Top Business Stories from the U.S.
Updated: 3 hours 54 min ago
BMW is issuing a worldwide recall of many models of cars with certain 6-cylinder motors after identifying a problem with a bolt used in the engine.
"Fast Money" trader Jon Najarian says there are two keep problems with high-frequency trading and he’s got two solutions to “unrig” this market.
Developers rushed out patches to fix affected web servers when they disclosed the problem, which affected many companies.
Despite the increased breakfast focus by rivals, Panera's CEO said it hasn't decided to focus less on that time of day.
Jeremy Siegel doesn't seem so bullish about economic growth in the last quarter, which could hurt his forecasts.
Wells Fargo reported quarterly earnings that beat analysts' expectations on Friday.
JPMorgan Chase reported a 19 percent decline in first-quarter profit as revenue from securities trading fell.
U.S. producer prices spiked in March, hinting at potential inflationary pressures ahead.
Malaysia's government has begun investigating authorities to determine why opportunities to track Flight MH370 were missed.
The U.S. Treasury Secretary has warned Russia could face stiff costs over Ukraine, but it may be standing alone.
JPMorgan's soggy first quarter reflects a loan business that could mean trouble ahead, a top analyst told CNBC.
Advisors say clients weren't particularly interested in the April 9 release of Federal Reserve meetings minutes.
The bond market does not appear to setting off major alarm bells, said Ameriprise Financial's David Joy.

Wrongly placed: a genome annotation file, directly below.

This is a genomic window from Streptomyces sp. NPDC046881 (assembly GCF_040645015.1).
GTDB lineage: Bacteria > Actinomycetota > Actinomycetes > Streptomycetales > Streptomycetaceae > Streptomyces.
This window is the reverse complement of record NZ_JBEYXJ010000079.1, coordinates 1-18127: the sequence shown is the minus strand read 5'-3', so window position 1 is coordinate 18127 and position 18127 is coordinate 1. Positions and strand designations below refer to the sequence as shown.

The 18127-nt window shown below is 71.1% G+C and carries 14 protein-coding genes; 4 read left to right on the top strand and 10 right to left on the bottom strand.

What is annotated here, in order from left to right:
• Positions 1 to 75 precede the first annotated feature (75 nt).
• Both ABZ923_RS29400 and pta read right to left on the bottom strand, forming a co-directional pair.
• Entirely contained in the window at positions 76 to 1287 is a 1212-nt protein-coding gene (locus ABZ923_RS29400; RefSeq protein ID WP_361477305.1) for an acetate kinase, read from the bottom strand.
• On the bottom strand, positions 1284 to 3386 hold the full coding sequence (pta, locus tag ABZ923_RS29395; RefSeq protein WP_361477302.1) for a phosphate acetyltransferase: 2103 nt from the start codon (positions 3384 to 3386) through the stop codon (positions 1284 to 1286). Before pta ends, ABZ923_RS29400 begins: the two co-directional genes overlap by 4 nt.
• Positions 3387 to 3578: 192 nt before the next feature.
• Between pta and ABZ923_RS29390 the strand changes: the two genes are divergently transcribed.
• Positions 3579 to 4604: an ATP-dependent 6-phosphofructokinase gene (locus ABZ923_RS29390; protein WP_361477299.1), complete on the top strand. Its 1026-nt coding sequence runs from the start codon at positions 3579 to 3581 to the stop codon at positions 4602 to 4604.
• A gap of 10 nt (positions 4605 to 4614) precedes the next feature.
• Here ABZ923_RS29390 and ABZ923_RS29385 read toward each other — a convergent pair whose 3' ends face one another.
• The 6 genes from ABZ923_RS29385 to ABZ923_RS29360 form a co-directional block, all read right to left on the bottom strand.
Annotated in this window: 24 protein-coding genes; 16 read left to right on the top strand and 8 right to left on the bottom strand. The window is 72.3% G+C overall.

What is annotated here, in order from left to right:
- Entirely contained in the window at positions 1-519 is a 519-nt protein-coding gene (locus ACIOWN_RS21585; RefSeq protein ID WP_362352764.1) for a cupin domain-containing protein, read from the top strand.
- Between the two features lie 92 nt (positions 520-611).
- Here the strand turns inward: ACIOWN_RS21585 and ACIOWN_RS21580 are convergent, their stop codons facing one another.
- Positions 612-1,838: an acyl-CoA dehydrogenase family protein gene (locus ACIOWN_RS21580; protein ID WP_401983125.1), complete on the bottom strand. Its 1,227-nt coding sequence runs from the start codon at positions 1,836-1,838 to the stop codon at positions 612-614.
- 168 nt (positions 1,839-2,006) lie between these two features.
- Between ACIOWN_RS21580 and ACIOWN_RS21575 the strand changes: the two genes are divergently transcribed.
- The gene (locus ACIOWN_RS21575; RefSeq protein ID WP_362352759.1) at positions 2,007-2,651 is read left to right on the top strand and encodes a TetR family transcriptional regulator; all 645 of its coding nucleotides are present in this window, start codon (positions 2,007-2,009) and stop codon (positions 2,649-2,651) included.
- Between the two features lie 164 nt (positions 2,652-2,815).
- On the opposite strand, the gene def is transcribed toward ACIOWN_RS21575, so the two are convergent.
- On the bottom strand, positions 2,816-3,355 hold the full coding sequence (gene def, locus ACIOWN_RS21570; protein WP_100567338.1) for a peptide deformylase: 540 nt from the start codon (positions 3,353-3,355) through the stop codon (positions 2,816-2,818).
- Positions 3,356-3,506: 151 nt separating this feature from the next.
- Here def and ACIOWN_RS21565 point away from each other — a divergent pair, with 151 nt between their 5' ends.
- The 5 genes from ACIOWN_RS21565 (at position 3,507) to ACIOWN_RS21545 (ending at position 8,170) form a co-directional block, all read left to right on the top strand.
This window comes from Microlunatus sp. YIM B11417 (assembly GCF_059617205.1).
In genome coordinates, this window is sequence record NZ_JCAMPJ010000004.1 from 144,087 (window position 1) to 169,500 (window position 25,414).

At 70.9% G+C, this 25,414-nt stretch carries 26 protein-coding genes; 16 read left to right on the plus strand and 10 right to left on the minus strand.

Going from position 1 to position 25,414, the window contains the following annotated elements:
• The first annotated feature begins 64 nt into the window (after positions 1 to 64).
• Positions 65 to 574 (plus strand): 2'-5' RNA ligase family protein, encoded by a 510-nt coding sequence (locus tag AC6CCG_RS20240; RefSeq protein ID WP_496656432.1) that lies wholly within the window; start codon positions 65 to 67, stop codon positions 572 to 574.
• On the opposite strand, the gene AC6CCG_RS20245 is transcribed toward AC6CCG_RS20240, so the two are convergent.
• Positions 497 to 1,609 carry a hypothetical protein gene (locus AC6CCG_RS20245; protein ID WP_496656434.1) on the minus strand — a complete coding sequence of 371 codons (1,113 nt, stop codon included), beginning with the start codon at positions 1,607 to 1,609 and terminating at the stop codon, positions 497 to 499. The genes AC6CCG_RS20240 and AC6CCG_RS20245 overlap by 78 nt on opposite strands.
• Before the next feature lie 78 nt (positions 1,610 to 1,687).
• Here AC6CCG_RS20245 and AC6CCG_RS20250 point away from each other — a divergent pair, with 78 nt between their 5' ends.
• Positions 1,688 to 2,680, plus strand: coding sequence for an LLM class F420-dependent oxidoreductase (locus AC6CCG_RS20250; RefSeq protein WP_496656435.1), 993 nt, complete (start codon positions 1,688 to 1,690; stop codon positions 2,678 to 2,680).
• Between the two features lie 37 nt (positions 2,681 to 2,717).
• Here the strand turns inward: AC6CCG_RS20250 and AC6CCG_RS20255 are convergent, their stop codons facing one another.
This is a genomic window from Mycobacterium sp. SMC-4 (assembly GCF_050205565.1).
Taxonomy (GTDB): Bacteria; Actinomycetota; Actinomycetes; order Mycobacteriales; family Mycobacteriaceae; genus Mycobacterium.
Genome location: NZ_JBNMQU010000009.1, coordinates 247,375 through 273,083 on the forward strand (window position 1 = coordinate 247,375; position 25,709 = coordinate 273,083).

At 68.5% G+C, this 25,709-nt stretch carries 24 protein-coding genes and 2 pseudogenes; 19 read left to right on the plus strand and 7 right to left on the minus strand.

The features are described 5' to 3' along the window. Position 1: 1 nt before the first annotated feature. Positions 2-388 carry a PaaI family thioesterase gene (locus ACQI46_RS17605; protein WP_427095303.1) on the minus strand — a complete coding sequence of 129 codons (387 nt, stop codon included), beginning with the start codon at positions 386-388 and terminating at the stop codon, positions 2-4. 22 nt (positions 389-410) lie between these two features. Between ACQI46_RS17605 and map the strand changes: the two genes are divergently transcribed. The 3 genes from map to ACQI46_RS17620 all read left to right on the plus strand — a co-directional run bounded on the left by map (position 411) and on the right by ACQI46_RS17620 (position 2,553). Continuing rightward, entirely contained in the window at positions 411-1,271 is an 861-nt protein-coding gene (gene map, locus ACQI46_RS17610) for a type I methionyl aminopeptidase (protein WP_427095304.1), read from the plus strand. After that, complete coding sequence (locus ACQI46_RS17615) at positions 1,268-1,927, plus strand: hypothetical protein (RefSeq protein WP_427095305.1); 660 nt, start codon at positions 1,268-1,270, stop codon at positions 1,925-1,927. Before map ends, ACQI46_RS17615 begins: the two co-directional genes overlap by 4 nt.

As seismic activity in California is shaking things up, some residents are looking to build homes with clay.
Blythe Masters, who will leave JPMorgan Chase, is under investigation by prosecutors in Manhattan, Bloomberg reported.
Even if the market manages to bounce Friday, "I would be careful here," one technical analyst says.
U.S. regulators are considering testing a reform that could drive business to major exchanges and away from alternative venues.
Stock markets across the globe followed Wall Street's lead on Friday with investors fleeing to so-called "safe havens" and dumping riskier assets.
The Justice Department is investigating whether a Citigroup unit failed to alert the government about suspicious banking transactions along the U.S.-Mexico border.
This week last year, the price of gold suffered a 15 percent drop inside two trading days and that is unlikely to be reversed, analysts have told CNBC.